Now, though, it’s a for-real smartphone you can buy. I’ve been testing it out in Japan, where it launched instead of the Note 4, although both the Note 4 and the Note Edge will eventually be available.
Galaxy Note Edge is how much it resembles the Note 4
The ability to shrink the likes of Chrome and Google Maps to a popup window and layer it on top of other apps is also useful. Love to see something similar on the iPhone 6 Plus you just get the Note 4 anyway?
Despite the unusual, curved screen, it still packs all of the good things that made the Note 4 such a strong choice. But bragging rights aside, is there enough of an argument for a curved screen.
METAL VS. PLASTIC PHONE BODIES?
The exploration of space stands as one of humanity’s greatest achievements. While history has hailed the men and women who reached the cosmos, and those who helped them get there, much of the infrastructure that sent them skyward lies forgotten and dilapidated.
Galaxy Note 4 running Android 4.4 KitKat
And how does Apple’s biggest phone compare to the Note Edge? Well, both remain unwieldy to grip, and the Note Edge is wider. However, the edged screen nuzzles into my hand better and those software tweaks mentioned above give it the advantage. However, just like the stylus, there’s a while before you get the knack of all the little provisions Samsung’s made to ease users into this screen size.
Roland Miller has spent nearly half his life chronicling these landmarks before they are lost forever long been obsessed with space as a child, he dreamed of being an astronaut.
Its curves are subjective and divisive; my friends and colleagues have offered up reactions ranging from outright bemusement to adoration. The screen looks great, with the punchy contrast and sharpness that’s been a Samsung flagship mainstay for years. We’ll get back to that edge, but it’s the headline part of a 5.6-inch Quad-HD+ display.
Make this secondary menu transparent, allowing me to maintain all that screen space. The ability to shrink the likes of Chrome and Google Maps to a popup window and layer it on top of other apps is also useful I’d love to see something similar on the iPhone 6 Plus continues to clear away.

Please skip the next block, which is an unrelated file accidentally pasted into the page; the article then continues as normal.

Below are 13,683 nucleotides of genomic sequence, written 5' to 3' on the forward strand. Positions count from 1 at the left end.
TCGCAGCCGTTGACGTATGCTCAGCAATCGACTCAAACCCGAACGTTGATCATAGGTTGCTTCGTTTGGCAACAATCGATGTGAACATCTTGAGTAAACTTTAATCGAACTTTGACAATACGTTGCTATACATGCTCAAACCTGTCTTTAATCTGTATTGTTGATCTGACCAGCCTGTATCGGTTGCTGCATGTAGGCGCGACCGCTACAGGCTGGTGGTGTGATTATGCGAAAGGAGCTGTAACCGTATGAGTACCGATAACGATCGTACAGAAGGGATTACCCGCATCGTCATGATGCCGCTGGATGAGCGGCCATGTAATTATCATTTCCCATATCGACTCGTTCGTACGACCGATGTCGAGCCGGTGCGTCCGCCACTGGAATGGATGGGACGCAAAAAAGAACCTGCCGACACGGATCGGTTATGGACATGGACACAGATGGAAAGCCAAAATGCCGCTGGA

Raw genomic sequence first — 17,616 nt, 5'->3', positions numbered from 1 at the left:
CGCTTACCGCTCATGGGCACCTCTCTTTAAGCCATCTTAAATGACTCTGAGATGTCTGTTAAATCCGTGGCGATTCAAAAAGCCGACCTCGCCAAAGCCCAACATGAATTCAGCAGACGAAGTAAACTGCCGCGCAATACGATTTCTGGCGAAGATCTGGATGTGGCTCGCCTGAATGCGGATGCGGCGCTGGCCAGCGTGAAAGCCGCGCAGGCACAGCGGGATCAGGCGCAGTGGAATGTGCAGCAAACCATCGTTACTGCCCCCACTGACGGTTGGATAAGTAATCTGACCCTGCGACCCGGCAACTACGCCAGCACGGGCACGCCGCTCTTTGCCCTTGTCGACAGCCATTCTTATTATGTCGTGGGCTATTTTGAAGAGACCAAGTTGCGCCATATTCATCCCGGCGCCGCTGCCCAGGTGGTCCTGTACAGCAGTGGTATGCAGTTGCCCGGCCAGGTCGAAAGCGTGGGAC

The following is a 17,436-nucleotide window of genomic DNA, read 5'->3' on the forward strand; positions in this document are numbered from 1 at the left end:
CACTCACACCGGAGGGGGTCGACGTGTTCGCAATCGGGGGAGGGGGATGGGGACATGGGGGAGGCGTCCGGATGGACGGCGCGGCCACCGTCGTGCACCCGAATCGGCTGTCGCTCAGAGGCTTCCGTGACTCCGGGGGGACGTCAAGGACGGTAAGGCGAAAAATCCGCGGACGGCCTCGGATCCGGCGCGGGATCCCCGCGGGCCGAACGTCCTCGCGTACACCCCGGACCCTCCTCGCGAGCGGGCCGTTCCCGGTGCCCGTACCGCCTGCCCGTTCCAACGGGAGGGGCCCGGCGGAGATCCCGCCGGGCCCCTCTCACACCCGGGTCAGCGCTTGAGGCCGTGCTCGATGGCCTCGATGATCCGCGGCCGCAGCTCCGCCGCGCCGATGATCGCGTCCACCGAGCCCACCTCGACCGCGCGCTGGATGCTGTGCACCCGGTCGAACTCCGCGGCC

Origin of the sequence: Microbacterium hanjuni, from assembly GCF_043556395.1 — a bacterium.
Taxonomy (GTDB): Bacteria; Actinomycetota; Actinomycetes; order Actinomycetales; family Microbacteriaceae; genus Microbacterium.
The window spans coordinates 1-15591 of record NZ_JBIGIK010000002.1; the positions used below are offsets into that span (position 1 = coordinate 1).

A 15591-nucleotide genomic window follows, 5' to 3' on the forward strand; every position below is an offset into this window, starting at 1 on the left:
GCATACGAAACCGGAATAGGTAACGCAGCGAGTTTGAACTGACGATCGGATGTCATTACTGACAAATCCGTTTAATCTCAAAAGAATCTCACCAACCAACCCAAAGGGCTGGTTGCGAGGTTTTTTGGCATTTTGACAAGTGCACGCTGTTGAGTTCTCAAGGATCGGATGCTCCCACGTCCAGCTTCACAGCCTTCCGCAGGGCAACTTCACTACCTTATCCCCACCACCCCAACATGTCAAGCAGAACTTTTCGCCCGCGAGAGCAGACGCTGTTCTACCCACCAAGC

If you’re looking to learn more about the stylus uses, I’d advise a quick read of Brad’s Galaxy Note 4 review, because the setup is identical here. Yes, there are TouchWiz bits running on Android 4.4 KitKat.
But let’s focus on what’s different here: that edge. There are two display modes you can flit between: a slender, unassuming bar that can display a customized message and a more substantial column that attempts to offer extra functionality, notifications or context-dependent menus for certain apps, like the camera.
The front-facing camera is also a top-end sensor compared to the competition, 3.7 megapixels with an f/1.9 lens.
While I’m not a huge selfie taker, you’ll have to ask our Senior Selfie Editor, but I do take a whole lot of photos with my smartphone.
When it’s expanded, the UI is a basic row of icons, which you can navigate with a little swipe. This may look a little unusual, but swishing through the various mini-screens is immensely satisfying.
And how does Apple’s biggest phone compare to the Note Edge? Well, both remain unwieldy to grip, and the Note Edge is wider. However, the edged screen nuzzles into my hand better and those software tweaks mentioned above give it the advantage.
However, just like the stylus, there’s a while before you get the knack of all the little provisions Samsung’s made to ease users into this screen size.
The screen is marginally smaller than the Note 4, despite the cranked-up pixel count. Like the Note 4, text pops a little more, and pictures you take with the 16MP camera are obviously better replicated on the Note Edge’s screen.
All told, it’s an excellent camera. The image stabilizing works well on all the neon lights that pepper Tokyo, while even people were neatly captured. There’s some noise, but it compares favorably against older Galaxy phones. Daylight meant effortless captures and some really nice shots, if I say so myself.
Well, both remain unwieldy to grip, and the Note Edge is wider. However, the edged screen nuzzles into my hand better and those software tweaks mentioned above give it the advantage.